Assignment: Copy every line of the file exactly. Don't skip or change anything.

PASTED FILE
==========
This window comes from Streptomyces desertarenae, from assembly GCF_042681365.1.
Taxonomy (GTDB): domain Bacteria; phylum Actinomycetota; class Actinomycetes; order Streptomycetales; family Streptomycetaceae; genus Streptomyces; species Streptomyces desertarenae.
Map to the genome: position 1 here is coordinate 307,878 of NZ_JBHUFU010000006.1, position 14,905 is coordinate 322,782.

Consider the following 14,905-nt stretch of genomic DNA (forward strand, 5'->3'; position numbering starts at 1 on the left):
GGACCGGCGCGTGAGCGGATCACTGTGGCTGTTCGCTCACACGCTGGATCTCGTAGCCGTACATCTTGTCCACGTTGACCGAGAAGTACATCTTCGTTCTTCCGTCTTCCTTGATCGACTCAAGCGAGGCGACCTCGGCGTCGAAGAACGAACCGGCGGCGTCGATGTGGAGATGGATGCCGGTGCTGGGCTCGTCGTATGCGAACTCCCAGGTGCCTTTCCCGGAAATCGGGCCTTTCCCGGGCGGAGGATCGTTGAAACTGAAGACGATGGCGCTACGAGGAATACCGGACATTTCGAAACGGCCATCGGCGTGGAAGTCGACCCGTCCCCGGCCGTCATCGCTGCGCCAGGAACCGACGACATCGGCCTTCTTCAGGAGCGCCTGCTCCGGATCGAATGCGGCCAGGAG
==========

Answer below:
This window comes from Streptomyces desertarenae, from assembly GCF_042681365.1.
Taxonomy (GTDB): domain Bacteria; phylum Actinomycetota; class Actinomycetes; order Streptomycetales; family Streptomycetaceae; genus Streptomyces; species Streptomyces desertarenae.
Map to the genome: position 1 here is coordinate 307,878 of NZ_JBHUFU010000006.1, position 14,905 is coordinate 322,782.

Consider the following 14,905-nt stretch of genomic DNA (forward strand, 5'->3'; position numbering starts at 1 on the left):
GGACCGGCGCGTGAGCGGATCACTGTGGCTGTTCGCTCACACGCTGGATCTCGTAGCCGTACATCTTGTCCACGTTGACCGAGAAGTACATCTTCGTTCTTCCGTCTTCCTTGATCGACTCAAGCGAGGCGACCTCGGCGTCGAAGAACGAACCGGCGGCGTCGATGTGGAGATGGATGCCGGTGCTGGGCTCGTCGTATGCGAACTCCCAGGTGCCTTTCCCGGAAATCGGGCCTTTCCCGGGCGGAGGATCGTTGAAACTGAAGACGATGGCGCTACGAGGAATACCGGACATTTCGAAACGGCCATCGGCGTGGAAGTCGACCCGTCCCCGGCCGTCATCGCTGCGCCAGGAACCGACGACATCGGCCTTCTTCAGGAGCGCCTGCTCCGGATCGAATGCGGCCAGGAG